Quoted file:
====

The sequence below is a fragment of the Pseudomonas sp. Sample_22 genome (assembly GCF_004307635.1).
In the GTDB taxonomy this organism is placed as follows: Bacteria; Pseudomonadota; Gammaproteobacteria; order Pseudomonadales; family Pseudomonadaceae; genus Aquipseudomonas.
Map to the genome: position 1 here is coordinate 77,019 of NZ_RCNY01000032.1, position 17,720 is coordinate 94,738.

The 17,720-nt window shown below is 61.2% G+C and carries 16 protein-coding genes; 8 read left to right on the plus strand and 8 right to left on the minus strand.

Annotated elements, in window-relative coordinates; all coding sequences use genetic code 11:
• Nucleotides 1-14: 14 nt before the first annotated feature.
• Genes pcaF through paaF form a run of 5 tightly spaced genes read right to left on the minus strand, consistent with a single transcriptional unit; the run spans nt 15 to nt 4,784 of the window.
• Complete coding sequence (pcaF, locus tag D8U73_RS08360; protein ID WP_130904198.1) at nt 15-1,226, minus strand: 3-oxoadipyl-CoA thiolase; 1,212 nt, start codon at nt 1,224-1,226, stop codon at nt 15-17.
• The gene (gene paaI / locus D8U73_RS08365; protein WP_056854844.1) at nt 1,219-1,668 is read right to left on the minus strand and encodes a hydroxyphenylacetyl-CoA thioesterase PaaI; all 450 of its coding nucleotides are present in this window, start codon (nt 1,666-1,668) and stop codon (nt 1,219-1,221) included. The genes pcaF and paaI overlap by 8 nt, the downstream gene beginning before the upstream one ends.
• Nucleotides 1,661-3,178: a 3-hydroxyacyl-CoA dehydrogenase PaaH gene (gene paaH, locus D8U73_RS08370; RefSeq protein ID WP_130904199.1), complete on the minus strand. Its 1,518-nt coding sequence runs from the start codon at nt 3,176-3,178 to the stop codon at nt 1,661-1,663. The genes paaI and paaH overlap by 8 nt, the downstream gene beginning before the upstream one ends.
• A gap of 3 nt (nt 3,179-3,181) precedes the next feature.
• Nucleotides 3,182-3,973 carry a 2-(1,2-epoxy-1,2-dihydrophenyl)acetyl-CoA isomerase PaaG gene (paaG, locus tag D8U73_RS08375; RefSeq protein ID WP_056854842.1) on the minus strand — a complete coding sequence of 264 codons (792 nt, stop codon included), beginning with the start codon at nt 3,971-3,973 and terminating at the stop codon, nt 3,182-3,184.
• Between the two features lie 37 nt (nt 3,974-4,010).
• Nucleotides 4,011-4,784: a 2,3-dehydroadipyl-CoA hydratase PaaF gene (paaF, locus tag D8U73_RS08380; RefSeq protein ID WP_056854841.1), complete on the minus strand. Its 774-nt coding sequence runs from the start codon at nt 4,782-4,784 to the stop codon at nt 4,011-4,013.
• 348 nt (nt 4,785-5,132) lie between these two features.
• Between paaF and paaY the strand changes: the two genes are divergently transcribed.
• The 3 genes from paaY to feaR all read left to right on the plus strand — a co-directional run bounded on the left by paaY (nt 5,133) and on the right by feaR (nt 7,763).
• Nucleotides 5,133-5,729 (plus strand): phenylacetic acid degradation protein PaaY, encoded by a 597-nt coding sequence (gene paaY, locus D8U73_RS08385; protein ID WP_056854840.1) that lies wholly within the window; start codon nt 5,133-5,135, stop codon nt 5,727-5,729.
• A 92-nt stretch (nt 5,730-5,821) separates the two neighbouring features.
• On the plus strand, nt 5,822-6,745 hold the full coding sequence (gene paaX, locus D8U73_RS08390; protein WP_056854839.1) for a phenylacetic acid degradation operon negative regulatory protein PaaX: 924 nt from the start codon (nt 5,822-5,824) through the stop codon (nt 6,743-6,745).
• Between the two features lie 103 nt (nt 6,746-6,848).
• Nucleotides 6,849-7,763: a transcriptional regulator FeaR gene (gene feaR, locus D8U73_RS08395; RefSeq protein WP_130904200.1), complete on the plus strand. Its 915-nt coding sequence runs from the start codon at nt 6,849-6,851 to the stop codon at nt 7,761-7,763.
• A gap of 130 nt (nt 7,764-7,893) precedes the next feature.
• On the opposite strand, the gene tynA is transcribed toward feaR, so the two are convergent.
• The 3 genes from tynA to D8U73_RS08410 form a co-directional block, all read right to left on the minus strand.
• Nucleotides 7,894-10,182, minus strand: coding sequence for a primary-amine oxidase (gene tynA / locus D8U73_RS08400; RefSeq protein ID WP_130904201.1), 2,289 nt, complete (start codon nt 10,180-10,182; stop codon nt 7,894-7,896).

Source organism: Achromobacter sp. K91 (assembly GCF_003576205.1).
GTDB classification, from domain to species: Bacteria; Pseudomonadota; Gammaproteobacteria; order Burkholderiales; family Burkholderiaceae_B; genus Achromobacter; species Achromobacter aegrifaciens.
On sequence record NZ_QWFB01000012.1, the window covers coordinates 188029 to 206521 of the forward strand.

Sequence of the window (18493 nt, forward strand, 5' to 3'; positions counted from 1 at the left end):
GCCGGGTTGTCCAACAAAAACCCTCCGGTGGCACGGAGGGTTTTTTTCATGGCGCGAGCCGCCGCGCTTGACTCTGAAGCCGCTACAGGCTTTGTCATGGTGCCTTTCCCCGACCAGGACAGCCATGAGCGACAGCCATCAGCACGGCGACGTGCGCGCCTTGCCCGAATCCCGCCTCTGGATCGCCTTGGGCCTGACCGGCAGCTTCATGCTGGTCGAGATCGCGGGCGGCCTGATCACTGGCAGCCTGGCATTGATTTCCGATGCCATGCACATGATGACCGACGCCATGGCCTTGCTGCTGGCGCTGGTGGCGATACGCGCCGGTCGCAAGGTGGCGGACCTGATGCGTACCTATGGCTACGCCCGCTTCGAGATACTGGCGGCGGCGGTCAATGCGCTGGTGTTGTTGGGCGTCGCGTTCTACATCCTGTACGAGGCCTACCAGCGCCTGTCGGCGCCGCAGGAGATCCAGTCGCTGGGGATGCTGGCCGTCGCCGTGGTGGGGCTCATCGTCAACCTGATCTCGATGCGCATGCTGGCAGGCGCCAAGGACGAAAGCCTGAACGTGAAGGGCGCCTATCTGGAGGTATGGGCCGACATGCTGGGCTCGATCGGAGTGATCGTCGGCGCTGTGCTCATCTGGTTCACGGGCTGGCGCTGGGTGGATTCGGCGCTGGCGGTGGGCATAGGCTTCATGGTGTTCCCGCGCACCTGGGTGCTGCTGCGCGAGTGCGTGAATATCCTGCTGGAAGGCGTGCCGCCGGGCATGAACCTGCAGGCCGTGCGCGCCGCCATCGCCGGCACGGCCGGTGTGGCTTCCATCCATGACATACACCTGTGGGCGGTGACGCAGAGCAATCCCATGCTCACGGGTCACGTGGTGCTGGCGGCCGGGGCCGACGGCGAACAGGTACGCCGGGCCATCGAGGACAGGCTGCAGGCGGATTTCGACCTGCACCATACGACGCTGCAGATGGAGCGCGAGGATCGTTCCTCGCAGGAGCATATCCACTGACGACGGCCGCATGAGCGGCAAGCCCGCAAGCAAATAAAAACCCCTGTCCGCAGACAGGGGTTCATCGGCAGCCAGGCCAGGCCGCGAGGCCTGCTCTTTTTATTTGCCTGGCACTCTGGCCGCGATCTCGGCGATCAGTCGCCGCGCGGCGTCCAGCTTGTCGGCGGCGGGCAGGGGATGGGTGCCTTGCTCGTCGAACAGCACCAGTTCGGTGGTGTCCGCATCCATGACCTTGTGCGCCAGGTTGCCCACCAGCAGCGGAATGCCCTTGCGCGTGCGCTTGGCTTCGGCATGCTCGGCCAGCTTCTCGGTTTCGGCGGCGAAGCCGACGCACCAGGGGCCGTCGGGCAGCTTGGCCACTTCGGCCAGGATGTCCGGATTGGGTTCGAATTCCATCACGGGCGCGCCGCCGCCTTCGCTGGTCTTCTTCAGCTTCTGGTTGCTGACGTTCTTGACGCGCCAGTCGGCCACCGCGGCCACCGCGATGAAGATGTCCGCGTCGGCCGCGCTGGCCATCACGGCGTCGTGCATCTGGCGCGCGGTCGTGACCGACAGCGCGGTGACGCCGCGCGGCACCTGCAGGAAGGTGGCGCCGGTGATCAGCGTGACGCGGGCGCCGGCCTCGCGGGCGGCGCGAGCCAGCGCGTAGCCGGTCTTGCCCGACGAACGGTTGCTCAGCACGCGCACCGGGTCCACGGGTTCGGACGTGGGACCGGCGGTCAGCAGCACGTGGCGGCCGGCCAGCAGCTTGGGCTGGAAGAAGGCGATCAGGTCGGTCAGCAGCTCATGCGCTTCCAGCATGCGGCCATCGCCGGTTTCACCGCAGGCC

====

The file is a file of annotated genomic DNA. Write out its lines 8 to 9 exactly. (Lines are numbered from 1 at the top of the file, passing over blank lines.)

• Complete coding sequence (pcaF, locus tag D8U73_RS08360; protein ID WP_130904198.1) at nt 15-1,226, minus strand: 3-oxoadipyl-CoA thiolase; 1,212 nt, start codon at nt 1,224-1,226, stop codon at nt 15-17.
• The gene (gene paaI / locus D8U73_RS08365; protein WP_056854844.1) at nt 1,219-1,668 is read right to left on the minus strand and encodes a hydroxyphenylacetyl-CoA thioesterase PaaI; all 450 of its coding nucleotides are present in this window, start codon (nt 1,666-1,668) and stop codon (nt 1,219-1,221) included. The genes pcaF and paaI overlap by 8 nt, the downstream gene beginning before the upstream one ends.